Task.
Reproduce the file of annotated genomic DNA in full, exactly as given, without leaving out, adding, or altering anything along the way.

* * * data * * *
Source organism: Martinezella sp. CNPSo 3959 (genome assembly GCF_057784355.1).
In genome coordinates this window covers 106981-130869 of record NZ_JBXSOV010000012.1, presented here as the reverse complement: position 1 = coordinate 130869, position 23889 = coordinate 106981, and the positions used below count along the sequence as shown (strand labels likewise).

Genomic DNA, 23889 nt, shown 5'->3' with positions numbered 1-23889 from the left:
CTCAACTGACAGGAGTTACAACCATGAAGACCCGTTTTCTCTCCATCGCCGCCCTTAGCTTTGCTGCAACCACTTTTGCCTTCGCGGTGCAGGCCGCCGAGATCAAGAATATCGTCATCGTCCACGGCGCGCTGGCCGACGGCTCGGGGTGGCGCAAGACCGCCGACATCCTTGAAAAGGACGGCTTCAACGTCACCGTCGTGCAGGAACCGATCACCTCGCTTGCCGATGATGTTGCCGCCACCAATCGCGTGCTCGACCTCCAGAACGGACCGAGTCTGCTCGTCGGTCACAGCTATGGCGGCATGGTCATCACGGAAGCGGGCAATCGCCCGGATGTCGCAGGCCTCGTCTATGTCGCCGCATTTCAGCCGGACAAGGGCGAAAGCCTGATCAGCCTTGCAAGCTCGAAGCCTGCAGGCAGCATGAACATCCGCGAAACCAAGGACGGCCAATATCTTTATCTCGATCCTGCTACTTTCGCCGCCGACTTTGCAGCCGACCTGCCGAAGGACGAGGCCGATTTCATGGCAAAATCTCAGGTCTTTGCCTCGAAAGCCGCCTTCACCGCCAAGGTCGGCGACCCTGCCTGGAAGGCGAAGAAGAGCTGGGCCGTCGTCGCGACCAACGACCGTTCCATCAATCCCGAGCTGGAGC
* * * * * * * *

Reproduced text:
Source organism: Martinezella sp. CNPSo 3959 (genome assembly GCF_057784355.1).
In genome coordinates this window covers 106981-130869 of record NZ_JBXSOV010000012.1, presented here as the reverse complement: position 1 = coordinate 130869, position 23889 = coordinate 106981, and the positions used below count along the sequence as shown (strand labels likewise).

Genomic DNA, 23889 nt, shown 5'->3' with positions numbered 1-23889 from the left:
CTCAACTGACAGGAGTTACAACCATGAAGACCCGTTTTCTCTCCATCGCCGCCCTTAGCTTTGCTGCAACCACTTTTGCCTTCGCGGTGCAGGCCGCCGAGATCAAGAATATCGTCATCGTCCACGGCGCGCTGGCCGACGGCTCGGGGTGGCGCAAGACCGCCGACATCCTTGAAAAGGACGGCTTCAACGTCACCGTCGTGCAGGAACCGATCACCTCGCTTGCCGATGATGTTGCCGCCACCAATCGCGTGCTCGACCTCCAGAACGGACCGAGTCTGCTCGTCGGTCACAGCTATGGCGGCATGGTCATCACGGAAGCGGGCAATCGCCCGGATGTCGCAGGCCTCGTCTATGTCGCCGCATTTCAGCCGGACAAGGGCGAAAGCCTGATCAGCCTTGCAAGCTCGAAGCCTGCAGGCAGCATGAACATCCGCGAAACCAAGGACGGCCAATATCTTTATCTCGATCCTGCTACTTTCGCCGCCGACTTTGCAGCCGACCTGCCGAAGGACGAGGCCGATTTCATGGCAAAATCTCAGGTCTTTGCCTCGAAAGCCGCCTTCACCGCCAAGGTCGGCGACCCTGCCTGGAAGGCGAAGAAGAGCTGGGCCGTCGTCGCGACCAACGACCGTTCCATCAATCCCGAGCTGGAGC